Be careful what you wish for, because you just may get it. In their infinite wisdom (and in-depth knowledge of the automotive industry), our elected officials have determined that event data recorders should be mandated in all new cars sold in the U.S. The devices, popularly called “black boxes” will become a requirement for all new vehicles should the currently proposed Auto Safety Bill be signed into law. No one would argue that safer cars are a good thing, but are you willing to pay $5,000 to $10,000 more for a car equipped with a black box? What if that black box could be used against you to deny an insurance claim, or worse yet, prosecute you for a motor vehicle offense?
The proposed Auto Safety Bill specifies event data recorders that are fireproof, waterproof and will record up to 75 seconds of pre-crash data. Since our legislators know all about technology, I’m sure they were aware that the mandated devices will be the size of a shoebox, requiring a significant redesign of car models to accommodate the black box. I’m sure they were also aware that the additional cost will put new cars beyond the reach of most Americans; if a part cost an automaker $5,000 , the up charge to consumers will probably be double that. How successful do you think Chevy will be with the Malibu if it starts at $32,500.00? How many Fiestas will Ford sell if the price of admission begins at $25,800.00? My guess on both of these scenarios is “not many”.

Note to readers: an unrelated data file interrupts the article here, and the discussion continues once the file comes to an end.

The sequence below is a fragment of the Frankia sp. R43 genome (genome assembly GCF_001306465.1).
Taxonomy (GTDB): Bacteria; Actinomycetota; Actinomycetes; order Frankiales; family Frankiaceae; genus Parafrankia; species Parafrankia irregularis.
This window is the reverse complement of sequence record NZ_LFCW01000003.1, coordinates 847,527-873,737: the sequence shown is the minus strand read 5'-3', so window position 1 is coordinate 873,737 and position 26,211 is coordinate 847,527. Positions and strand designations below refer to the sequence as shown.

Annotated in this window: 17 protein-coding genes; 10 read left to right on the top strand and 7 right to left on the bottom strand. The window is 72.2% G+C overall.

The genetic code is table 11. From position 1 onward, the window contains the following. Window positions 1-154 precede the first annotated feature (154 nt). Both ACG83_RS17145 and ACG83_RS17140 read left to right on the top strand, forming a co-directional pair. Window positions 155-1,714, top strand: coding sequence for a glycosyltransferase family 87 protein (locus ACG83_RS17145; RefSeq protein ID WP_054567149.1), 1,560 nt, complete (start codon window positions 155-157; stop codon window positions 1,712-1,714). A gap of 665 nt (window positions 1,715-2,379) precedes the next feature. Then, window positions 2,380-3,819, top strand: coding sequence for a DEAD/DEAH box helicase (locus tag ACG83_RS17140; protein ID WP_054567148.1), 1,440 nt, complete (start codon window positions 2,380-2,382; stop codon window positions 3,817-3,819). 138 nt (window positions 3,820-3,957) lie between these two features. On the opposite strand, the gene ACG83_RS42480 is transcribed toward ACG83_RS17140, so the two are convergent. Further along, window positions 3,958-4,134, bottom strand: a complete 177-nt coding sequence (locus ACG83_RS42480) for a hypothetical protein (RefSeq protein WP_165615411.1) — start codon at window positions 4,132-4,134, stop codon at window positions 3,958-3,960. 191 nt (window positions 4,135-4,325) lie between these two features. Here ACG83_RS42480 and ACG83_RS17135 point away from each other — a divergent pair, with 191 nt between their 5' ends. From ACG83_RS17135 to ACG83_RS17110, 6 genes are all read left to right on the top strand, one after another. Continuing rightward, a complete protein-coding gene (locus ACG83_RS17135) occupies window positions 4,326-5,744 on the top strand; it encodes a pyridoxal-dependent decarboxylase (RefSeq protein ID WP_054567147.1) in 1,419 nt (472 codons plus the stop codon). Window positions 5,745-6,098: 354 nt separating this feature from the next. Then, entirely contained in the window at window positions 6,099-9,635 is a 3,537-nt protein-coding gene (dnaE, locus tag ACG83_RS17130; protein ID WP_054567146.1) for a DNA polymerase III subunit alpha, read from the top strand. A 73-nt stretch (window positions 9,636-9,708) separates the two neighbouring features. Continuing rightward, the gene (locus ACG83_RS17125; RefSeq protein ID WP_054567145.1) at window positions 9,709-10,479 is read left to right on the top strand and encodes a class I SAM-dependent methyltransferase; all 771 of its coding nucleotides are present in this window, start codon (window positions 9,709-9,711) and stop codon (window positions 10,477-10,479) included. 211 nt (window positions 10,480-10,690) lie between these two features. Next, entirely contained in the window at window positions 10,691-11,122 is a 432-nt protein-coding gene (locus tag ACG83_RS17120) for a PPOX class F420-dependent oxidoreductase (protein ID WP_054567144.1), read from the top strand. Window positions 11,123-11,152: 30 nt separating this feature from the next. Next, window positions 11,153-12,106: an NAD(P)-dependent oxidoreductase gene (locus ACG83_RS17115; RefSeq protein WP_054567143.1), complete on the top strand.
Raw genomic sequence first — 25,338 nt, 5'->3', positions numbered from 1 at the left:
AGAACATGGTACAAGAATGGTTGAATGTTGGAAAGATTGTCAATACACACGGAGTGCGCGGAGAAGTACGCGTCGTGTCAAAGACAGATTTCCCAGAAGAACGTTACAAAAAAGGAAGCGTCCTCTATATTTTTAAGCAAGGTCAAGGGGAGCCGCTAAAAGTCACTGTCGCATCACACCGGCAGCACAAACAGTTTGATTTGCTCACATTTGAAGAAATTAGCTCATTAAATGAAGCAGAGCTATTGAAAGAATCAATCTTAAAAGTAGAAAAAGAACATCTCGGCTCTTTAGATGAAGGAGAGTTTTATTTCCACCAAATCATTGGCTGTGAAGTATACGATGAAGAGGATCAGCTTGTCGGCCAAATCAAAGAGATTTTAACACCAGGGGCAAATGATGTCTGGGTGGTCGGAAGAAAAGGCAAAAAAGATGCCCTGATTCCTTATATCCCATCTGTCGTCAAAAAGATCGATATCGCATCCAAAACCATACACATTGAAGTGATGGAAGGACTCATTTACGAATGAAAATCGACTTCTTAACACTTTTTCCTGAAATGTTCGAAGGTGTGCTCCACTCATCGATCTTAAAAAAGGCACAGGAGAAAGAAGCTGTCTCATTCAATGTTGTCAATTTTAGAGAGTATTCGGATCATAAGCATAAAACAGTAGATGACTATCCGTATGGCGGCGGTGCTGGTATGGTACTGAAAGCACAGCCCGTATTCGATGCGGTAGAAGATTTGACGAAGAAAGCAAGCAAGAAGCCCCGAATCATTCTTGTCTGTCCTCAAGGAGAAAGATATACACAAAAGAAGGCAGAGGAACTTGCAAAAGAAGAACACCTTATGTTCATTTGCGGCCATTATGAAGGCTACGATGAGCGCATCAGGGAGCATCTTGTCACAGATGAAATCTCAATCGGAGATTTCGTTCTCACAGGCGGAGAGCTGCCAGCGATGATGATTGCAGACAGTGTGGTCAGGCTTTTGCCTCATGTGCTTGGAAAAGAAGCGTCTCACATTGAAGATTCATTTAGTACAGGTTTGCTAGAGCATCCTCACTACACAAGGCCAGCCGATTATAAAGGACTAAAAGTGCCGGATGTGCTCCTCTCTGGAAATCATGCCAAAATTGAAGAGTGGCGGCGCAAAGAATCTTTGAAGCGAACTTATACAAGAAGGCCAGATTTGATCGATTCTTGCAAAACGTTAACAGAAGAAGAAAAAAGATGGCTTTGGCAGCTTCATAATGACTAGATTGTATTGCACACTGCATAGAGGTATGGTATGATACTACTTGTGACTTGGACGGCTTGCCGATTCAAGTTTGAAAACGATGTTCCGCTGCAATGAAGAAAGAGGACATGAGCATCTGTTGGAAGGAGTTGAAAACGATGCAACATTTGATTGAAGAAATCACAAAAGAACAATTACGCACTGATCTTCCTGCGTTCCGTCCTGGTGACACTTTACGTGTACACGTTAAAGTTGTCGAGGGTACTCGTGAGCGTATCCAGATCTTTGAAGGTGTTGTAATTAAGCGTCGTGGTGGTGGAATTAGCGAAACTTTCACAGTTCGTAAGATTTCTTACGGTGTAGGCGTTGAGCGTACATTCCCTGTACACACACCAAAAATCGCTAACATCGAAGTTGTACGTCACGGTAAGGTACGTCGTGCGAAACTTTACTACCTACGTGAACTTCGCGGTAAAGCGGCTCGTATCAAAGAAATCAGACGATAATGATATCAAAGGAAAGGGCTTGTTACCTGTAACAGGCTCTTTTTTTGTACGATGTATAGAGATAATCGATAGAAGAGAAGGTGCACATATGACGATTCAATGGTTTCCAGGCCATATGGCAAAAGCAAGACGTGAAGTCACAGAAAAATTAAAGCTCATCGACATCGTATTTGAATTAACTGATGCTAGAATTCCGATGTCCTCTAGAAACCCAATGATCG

Sure, I’m projecting here, and the Auto Safety Bill hasn’t yet been signed into law. There isn’t much doubt that it will be, and the cost to you and I will be significant. It’s yet another example of the “ready-fire-aim” approach of mandating technology before the consequences are fully vetted. I’m not an economist, but I can’t believe this will be good news for the economic recovery our elected officials keep promising.